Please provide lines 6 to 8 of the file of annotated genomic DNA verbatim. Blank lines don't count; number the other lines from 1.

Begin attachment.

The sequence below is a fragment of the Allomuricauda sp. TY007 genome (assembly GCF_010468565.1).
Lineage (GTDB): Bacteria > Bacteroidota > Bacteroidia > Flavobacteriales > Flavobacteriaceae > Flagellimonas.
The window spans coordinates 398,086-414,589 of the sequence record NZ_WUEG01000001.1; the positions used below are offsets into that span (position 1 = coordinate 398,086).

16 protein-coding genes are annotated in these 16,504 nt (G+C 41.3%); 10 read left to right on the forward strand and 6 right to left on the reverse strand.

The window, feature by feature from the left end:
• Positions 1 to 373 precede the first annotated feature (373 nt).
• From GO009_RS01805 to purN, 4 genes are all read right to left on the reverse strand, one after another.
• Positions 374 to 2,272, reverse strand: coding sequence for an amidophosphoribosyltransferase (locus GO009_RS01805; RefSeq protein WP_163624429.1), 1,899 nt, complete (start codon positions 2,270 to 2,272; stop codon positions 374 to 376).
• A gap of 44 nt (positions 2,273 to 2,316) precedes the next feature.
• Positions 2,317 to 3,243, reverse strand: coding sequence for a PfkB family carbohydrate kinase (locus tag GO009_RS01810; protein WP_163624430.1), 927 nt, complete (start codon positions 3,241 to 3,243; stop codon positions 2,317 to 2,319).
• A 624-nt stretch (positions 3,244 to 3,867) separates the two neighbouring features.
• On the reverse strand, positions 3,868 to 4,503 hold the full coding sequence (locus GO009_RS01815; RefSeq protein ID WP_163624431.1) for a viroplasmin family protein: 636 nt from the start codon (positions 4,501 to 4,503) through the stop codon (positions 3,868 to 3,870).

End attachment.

• Positions 1 to 373 precede the first annotated feature (373 nt).
• From GO009_RS01805 to purN, 4 genes are all read right to left on the reverse strand, one after another.
• Positions 374 to 2,272, reverse strand: coding sequence for an amidophosphoribosyltransferase (locus GO009_RS01805; RefSeq protein WP_163624429.1), 1,899 nt, complete (start codon positions 2,270 to 2,272; stop codon positions 374 to 376).